ROME, FEB. 10, 2006 (Zenit.org).- Here is a translation of a commentary by Capuchin Father Raniero Cantalamessa, the preacher to the Pontifical Household, on this Sunday’s liturgical readings.
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4th Sunday of Ordinary Time (B)
(Leviticus 13:1-2,44-46; 1 Corinthians 10:31-11:1; Mark 1:40-45)
A Leper Came to Jesus
In the readings of the day the word leprosy resounds, which, just by hearing it being pronounced, caused anguish and fear for millennia! Two extraneous factors contributed to increase terror in the face of this sickness, to the point of making it the symbol of the greatest misfortune that could befall a human creature and isolate the poor unfortunate victims in the most inhuman ways.
The first was the conviction that this disease was so contagious that it infected anyone who might have been in contact with the sick person; the second, equally groundless, was that leprosy was a punishment for sin.
The one who contributed most to change the attitude and legislation in respect of lepers was Raoul Follereau (1903-1977). In 1954 he instituted the World Day of Leprosy, promoted scientific congresses and finally, in 1975, was successful in having legislation on the segregation of lepers revoked.
In regard to the phenomenon of leprosy, the readings of this Sunday enable us to know first the attitude of the Mosaic law and then of the Gospel of Christ. The First Reading from Leviticus states that the person suspected of suffering from leprosy must be taken to a priest who, verifying it, “declares him impure.” To make matters worse, the poor leper, excluded from human fellowship, must himself keep people away from him, warning them of the danger. Society’s sole concern is to protect itself.
Let us now see how Jesus conducts himself in the Gospel: A leper came to him beseeching him:
“‘If you will, you can make me clean.’ Moved with pity, he stretched out his hand and touched him, and said to him, ‘I will; be clean.’ And immediately the leprosy left him, and he was made clean.”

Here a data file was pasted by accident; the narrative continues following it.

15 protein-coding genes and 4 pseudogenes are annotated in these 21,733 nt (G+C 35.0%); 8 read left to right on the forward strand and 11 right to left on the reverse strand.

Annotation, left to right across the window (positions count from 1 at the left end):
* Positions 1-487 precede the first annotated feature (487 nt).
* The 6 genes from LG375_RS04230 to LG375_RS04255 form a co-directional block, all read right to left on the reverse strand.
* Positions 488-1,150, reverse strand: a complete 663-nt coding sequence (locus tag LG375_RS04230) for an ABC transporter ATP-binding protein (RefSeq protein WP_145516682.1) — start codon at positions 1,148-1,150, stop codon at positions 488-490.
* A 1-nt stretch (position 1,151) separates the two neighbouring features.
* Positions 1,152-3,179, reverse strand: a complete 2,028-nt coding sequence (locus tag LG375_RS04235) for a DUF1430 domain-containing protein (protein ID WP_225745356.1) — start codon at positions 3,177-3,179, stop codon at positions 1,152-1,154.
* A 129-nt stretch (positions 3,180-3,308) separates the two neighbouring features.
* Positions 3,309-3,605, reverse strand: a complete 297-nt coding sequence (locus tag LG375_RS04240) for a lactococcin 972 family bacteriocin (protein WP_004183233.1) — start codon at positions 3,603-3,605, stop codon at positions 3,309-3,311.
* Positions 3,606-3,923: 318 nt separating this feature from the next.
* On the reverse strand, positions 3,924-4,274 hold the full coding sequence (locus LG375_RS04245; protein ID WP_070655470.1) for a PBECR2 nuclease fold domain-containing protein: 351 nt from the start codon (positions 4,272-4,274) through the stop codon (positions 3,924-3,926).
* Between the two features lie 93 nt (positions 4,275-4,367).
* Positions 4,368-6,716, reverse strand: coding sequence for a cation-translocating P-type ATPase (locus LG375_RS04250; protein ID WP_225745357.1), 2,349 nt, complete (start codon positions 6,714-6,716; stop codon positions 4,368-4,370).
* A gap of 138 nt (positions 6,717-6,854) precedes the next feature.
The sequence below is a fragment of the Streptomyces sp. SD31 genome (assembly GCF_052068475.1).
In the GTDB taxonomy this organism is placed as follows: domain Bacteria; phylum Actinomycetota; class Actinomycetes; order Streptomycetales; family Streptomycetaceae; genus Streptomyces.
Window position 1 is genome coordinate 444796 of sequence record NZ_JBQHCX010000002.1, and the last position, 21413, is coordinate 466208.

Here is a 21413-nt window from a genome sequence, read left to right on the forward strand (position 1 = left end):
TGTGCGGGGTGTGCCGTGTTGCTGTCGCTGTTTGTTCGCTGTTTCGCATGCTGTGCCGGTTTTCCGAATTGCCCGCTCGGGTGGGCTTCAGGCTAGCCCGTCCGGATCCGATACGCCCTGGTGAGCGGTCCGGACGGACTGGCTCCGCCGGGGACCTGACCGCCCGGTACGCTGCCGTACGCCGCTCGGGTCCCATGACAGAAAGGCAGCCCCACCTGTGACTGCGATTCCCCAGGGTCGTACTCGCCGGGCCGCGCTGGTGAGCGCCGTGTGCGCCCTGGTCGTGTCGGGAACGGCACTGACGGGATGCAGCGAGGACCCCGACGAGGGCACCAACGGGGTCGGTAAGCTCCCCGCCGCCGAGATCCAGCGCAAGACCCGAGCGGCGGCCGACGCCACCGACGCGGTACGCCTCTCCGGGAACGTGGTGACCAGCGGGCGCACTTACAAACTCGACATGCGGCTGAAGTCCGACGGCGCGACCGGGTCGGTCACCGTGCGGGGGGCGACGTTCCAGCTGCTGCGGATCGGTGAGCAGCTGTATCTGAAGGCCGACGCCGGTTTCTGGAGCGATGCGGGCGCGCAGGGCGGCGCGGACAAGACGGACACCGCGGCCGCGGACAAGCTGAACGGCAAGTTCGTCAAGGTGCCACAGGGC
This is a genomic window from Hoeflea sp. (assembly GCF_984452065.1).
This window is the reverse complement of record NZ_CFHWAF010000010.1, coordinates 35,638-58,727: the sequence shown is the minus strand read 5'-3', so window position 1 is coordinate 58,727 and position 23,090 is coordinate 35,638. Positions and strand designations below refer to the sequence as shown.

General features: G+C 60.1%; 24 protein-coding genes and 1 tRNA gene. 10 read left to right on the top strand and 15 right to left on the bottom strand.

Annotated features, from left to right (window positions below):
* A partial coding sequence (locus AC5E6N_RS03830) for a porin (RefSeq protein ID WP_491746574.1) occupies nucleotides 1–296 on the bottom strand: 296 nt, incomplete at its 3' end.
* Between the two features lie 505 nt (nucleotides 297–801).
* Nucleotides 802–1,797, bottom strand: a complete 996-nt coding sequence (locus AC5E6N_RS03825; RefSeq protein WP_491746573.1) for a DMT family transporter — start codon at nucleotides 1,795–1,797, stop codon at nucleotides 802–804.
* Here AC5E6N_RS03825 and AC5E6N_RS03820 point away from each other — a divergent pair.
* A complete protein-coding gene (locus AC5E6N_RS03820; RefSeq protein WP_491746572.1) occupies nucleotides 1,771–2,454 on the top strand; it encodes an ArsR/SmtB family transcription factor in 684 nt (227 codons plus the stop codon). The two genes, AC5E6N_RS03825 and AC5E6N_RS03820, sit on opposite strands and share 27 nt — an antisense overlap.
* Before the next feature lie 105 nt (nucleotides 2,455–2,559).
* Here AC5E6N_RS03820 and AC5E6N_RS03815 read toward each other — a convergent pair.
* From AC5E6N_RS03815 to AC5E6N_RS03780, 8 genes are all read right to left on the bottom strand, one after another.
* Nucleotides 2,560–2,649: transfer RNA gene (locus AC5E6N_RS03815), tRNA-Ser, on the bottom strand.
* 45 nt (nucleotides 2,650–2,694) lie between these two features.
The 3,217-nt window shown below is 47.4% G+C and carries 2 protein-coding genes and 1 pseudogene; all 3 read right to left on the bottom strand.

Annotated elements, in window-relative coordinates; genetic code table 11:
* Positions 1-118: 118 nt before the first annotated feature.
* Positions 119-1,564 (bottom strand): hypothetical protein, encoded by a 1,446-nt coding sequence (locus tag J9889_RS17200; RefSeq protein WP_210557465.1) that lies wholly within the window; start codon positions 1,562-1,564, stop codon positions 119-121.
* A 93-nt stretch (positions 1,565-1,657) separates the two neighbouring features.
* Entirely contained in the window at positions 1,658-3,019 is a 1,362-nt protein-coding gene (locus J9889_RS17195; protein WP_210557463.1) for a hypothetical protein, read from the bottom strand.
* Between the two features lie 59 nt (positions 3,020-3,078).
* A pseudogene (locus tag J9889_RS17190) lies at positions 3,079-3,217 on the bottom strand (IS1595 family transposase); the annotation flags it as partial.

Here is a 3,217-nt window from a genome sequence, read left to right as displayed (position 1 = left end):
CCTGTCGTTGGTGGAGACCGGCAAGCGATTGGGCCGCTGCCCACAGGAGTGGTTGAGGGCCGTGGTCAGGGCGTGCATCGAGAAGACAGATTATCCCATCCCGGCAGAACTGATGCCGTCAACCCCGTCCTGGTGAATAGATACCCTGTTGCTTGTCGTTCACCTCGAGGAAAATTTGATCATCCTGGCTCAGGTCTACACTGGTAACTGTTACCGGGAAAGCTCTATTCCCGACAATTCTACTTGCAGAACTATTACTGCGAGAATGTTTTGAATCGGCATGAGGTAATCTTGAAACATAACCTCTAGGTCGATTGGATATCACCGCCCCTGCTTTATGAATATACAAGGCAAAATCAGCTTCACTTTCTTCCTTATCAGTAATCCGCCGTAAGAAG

Jesus is not afraid of contagion; he allows the leper to come to him and kneel before him. More than that: at a time when it was thought that mere proximity to a leper contaminated, he “stretched out his hand and touched him.” We must not think that all this was spontaneous and cost Jesus nothing. As man, he shared in this, as in many other points, the convictions of his time and of the society in which he lived. But his compassion for the leper was stronger in him than the fear of leprosy.
In this circumstance, Jesus pronounces a simple and sublime phrase: “I will; be clean.” “If you will, you can,” the leper had said, thus manifesting his faith in the power of Christ Jesus, who shows he can do it by doing it.
This comparison between the Mosaic law and the Gospel in the case of leprosy makes us ask ourselves the question: By which of the two attitudes am I inspired? It is true that leprosy is no longer the disease that causes most fear (though there are still millions of lepers in the world), as it is possible, if caught in time, to be completely cured of it. And in the majority of countries it has been altogether eradicated. But other diseases have taken its place. For some time there has been talk of “new leprosies” and “new lepers.” With these terms is understood not so much the incurable illnesses of today, as the diseases (AIDS and drug dependency) against which society protects itself, as it did with leprosy, isolating the sick person and relegating him to the margins of society.
What Raoul Follereau suggested be done vis-à-vis traditional lepers, and which contributed so much to alleviate their isolation and suffering, should be done (and thank God many do) with the new lepers. Often such a gesture, especially if it is done having to overcome oneself, marks the beginning of a real conversion for the one doing it. The most famous case is that of Francis of Assisi, who dates the beginning of his new life from his meeting with a leper.
[Translation by ZENIT]